Supreme Court: The Division Bench of Hemant Gupta and A.S. Bopanna, JJ., expressed that
Government accommodation is only meant for in-service officers and not for the retirees or those who have demitted office.
The right to shelter does not mean right to government accommodation.
Decision of the Punjab and Haryana High Court has been challenged in the present matter.
Single Bench allowed the petition of a Kashmiri migrant, respondent – Onkar Nath Dhar who shifted to Jammu in the year 1989 or so. He was transferred to the office of the Intelligence Bureau in Delhi. Later, he was transferred to Faridabad, wherein he was allotted a government accommodation. Respondent attained the age of superannuation in the year 2006.
Respondent on making a representation to the appellant was allowed to retain the government accommodation till the circumstances prevailing in Jammu and Kashmir improve and Government makes it possible for him to return to his native place.
An eviction order was passed against Dhar under Public Premises (Eviction of Unauthorised Occupant) Act, 1971, but the same was stayed by the Additional District Judge, Delhi.
Later, the Single Judge Bench relied upon an order passed by this Court in J.L. Koul v. State of J&K, (2010) 1 SCC 371, wherein it was held that it was not possible for Dhar to return to his own State and that due to which eviction order shall be kept in abeyance. The same was affirmed by the Division Bench of Punjab and Haryana High Court.
Analysis, Law and Decision
Supreme Court opined that the High Court Orders were unsustainable.
In view of the plethora of Judgments referred by the Court, Bench affirmed that
Government accommodation could not have been allotted to a person who had demitted office. No exception was carved out even in respect of the persons who held Constitutional posts at one point of time.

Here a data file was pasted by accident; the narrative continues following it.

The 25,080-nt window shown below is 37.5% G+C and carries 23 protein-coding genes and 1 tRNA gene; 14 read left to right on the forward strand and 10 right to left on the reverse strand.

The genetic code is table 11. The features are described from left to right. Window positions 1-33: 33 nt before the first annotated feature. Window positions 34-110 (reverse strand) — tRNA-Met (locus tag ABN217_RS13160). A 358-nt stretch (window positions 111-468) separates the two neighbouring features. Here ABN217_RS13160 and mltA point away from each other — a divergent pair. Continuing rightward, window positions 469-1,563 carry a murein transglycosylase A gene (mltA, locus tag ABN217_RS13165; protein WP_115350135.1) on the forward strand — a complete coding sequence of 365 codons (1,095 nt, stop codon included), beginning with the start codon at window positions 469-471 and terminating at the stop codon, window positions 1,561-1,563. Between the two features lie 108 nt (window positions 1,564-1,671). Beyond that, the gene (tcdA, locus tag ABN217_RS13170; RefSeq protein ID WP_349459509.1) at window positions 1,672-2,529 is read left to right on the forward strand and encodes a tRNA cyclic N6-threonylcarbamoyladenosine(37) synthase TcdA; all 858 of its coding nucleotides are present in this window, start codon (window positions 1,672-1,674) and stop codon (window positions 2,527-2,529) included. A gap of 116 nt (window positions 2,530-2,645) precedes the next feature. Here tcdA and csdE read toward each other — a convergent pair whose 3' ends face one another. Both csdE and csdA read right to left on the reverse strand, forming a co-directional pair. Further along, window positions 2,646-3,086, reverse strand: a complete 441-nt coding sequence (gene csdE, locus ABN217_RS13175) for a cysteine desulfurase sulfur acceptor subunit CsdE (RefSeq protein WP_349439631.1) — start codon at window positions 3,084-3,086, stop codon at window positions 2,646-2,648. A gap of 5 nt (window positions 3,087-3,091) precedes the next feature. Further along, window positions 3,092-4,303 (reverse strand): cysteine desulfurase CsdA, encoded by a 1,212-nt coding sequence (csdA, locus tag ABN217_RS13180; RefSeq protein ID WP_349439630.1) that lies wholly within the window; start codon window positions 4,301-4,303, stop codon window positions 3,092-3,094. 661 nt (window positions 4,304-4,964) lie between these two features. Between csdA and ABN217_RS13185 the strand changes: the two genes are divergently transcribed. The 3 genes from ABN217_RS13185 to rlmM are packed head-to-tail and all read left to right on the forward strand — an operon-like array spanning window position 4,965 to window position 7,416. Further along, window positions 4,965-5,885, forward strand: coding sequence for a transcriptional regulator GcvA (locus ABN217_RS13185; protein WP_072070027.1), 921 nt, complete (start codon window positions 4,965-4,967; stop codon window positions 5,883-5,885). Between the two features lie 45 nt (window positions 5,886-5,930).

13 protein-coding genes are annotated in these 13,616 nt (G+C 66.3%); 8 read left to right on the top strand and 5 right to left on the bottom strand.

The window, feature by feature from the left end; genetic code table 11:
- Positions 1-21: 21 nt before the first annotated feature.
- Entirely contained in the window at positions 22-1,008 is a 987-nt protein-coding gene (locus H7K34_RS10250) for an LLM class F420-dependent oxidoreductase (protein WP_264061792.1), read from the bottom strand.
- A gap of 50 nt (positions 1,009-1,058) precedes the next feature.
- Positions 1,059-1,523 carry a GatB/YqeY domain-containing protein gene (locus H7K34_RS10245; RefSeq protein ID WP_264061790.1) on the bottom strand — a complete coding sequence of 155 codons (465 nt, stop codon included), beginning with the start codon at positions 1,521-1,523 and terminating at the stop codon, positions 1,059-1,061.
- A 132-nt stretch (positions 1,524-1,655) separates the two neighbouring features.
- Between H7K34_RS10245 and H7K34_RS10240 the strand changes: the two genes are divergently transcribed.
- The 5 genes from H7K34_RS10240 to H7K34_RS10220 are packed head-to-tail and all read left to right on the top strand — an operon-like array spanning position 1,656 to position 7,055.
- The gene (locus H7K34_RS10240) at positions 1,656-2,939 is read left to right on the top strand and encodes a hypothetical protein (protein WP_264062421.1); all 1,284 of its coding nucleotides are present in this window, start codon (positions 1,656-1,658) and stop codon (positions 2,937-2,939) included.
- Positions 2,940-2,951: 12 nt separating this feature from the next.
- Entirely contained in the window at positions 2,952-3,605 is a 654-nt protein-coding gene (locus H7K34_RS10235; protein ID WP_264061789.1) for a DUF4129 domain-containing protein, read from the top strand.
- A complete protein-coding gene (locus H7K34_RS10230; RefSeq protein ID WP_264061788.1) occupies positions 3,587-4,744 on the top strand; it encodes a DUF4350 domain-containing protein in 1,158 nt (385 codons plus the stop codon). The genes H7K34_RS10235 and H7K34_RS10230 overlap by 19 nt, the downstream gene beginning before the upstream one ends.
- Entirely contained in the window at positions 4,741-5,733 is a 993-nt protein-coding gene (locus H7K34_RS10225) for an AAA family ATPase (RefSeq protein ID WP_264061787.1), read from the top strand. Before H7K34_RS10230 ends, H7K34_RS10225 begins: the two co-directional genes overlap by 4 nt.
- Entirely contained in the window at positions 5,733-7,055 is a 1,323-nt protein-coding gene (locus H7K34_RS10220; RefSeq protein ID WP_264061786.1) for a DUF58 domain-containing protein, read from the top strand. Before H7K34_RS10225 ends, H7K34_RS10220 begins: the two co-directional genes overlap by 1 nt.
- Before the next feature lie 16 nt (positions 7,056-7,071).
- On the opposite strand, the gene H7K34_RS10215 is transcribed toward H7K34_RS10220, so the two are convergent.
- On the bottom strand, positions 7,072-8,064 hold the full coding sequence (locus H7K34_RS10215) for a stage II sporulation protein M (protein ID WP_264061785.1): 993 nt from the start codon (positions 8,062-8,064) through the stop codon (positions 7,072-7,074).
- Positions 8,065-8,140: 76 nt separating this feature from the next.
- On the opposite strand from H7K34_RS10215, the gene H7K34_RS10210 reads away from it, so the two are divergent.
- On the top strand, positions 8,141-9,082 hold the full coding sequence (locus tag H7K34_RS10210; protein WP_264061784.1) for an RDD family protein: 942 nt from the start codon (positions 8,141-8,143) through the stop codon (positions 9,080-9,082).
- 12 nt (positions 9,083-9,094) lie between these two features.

Therefore, decision of the Punjab and Haryana High Court was erroneous on the basis of compassion showed to displaced persons on account of terrorist activities in the State.
Further, reasoning its decision, Bench stated that compassion could be shown for accommodating the displaced persons for one or two months but to allow them to retain the Government accommodation already allotted or to allot an alternative accommodation that too with a nominal licence fee defeats the very purpose of the Government accommodation which is meant for serving officers.
If a retired government employee have no residence, they have an option to avail transit accommodation or to receive cash compensation in the place of transit accommodation.
Right to Shelter?
Elaborating more, the Court stated that the right of shelter is taken care of when alternative Transit accommodation is made available to the migrant to meet out the emergent situation.
Government accommodation is meant for serving officers and officials and not to the retirees as benevolence and distribution of largesse.
Policy of Centre to provide accommodation? | Terrorism in J&K
Answering in negative, Court stated that Centre or State do not have any policy to provide the accommodation to displaced persons on account of terrorism in the State of Jammu and Kashmir.
Adding to the above discussion, Bench held that there is no indefeasible right in any citizen for allotment of government accommodation on a nominal licence fee.
In view of the decision of J.L. Koul v. State of J&K, (2010) 1 SCC 371 the Kashmiri migrants are entitled to transit accommodation and if transit accommodation could not be provided then money for residence and expenses.
Dhar and such like persons are not from the poorest section of the migrants but have worked in the higher echelons of the bureaucracy. To say that they are enforcing their right to shelter only till such time the conditions are conducive for their safe return is wholly illusory.
Concluding the matter, Supreme Court found that the orders of the High Courts were wholly arbitrary and irrational, therefore the present appeal was allowed.
Though, the Court directed respondent-Dhar to hand over vacant physical possession of the premises on or before 31-10-2021, i.e., after 15 years of his attaining the age of superannuation. [Union of India v. Onkar Nath Dhar, 2021 SCC OnLine SC 574, decided on 5-08-2021]